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Blogger, full-time bum and proud owner of a rubber duck named Bert. Come say hi. I don't bite. Unless you're a cheesecake, then I'd recommend backing away slowly.

Wednesday, 26 September 2012

The world has truly gone Gaga.

Some people (and by 'people', I mean the heartless media) have been commenting on the amount of weight that global sensation Lady Gaga has been putting on recently. Allegedly.

Now, I don't really pay much attention to the fluctuating weights of celebrities. Maybe I'm one of the dying breeds of fans that care more about the music that a celebrity creates rather than their personal looks, or maybe I just don't like seeing anyone, regardless of their social stature or wealth, being needlessly insulted, whether it's for their weight, height, ideas... you get the point. But I sat up and took notice when they media started picking on Gaga, not because I felt sorry for the poor woman (even though I truly do), but because of this photo:



She posted this on her site Little Monsters with the caption "Bulimia and anorexia since I was 15".

You've got someone who has been struggling with eating disorders for eleven years, with the world's media shouting at her, not to mention anyone else who will listen to them, that she has put on weight.

And not only that, but her record label have allegedly told her to "quit gorging on her favourite foods" in an attempt to stop her from putting on more weight.

People who say that she should just deal with it, that she is in the public eye and therefore her appearance is bound to be judged? I don't think you understand that celebrities are human. They hurt like the rest of us. They have flaws and insecurities, they go through heartbreak and betrayal, just like you or I. The only difference is, they have the world judging them every second, or every day. Obviously, for someone who has issues with eating disorders, this must be a very hard thing to cope with, and must be even harder to come out and admit.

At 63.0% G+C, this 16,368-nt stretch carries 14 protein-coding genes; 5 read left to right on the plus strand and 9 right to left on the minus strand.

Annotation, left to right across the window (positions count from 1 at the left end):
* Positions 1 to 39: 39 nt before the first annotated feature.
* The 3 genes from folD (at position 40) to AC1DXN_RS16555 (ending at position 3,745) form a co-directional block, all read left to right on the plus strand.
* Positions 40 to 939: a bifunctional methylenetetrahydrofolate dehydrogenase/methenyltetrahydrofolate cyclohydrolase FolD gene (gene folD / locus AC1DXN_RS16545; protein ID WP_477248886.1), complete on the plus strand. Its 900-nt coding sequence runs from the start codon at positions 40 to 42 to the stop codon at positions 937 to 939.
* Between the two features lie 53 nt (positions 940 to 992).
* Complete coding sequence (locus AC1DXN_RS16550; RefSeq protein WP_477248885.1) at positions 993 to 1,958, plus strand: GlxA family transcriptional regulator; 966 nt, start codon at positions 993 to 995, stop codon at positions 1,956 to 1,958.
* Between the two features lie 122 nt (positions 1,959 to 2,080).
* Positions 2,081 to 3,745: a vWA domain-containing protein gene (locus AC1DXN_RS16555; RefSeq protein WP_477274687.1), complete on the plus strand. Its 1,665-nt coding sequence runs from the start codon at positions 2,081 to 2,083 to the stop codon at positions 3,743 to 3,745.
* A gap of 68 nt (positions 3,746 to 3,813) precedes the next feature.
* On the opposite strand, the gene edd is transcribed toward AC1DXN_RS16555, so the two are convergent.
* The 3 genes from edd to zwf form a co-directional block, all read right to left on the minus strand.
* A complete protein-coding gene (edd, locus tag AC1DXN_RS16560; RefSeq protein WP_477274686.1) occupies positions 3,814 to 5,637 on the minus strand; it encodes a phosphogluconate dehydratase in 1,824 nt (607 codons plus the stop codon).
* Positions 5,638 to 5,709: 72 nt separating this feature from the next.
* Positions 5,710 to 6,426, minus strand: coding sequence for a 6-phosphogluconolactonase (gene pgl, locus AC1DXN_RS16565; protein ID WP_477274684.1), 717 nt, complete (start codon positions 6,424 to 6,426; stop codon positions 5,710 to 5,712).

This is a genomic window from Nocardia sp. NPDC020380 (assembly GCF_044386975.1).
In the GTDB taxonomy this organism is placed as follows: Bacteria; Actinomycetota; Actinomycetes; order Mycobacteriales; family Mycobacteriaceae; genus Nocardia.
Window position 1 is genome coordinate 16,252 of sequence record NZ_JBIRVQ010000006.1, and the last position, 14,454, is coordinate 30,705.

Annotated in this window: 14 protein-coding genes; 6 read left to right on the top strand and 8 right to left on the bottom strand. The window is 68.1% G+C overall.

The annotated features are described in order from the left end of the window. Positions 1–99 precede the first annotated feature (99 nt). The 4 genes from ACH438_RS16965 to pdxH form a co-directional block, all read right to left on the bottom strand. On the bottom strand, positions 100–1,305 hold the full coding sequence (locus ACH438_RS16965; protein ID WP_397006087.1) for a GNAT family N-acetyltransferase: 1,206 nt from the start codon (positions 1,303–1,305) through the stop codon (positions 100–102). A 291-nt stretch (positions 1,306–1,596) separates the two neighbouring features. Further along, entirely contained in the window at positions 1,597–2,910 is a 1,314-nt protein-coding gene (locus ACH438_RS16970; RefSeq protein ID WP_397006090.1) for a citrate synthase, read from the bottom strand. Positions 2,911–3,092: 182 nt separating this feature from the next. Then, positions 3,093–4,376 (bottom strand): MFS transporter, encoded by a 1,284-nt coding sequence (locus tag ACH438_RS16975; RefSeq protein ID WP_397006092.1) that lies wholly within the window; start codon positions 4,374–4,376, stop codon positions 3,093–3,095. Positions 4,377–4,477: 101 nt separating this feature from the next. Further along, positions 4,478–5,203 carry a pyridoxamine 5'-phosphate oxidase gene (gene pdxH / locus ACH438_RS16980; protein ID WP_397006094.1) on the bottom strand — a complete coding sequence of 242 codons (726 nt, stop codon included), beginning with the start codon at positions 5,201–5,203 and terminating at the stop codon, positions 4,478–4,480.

Endless respect to Gaga for not only admitting to her insecurities, but encouraging millions of people to post pictures of theirs, and embrace them. It's a wonderful way of turning a negative situation into a positive one.

But really, there shouldn't be a situation at all. The media, in addition to a few inherited behaviours, have made us into a bunch of obesophobiacs. It starts from a young age. Have you ever seen a fat princess get a happily ever after? No. How about a character on your favourite kids TV show, is the chubby child ever popular? Don't bet on it. From childhood, we're gradually learning that being overweight limits your chance at finding happiness in personal situations. 

As we get older, we begin to notice advertising and become involved in celebrity culture. Think back, when was the last time you saw an overweight model on the front of Vogue? I can't recall seeing one. Billboards? Stick insects. Films? Seemingly flawless individuals. Photographs? Photoshopped beyond all recognition. The media does not want to glorify overweight human beings. Hell, they hardly even want to glorify average human beings. They want to show you the 'elite' of society. After all, self love and feeling comfortable in your own skin will not help them boost the sales of weight loss programs, exercise equipment, make-up...

You're beautiful, whatever shape you are. Embrace that and ignore the messages that the media are trying to send you. They act out of their own self-preserving greed, make sure you act out of everything else but that.

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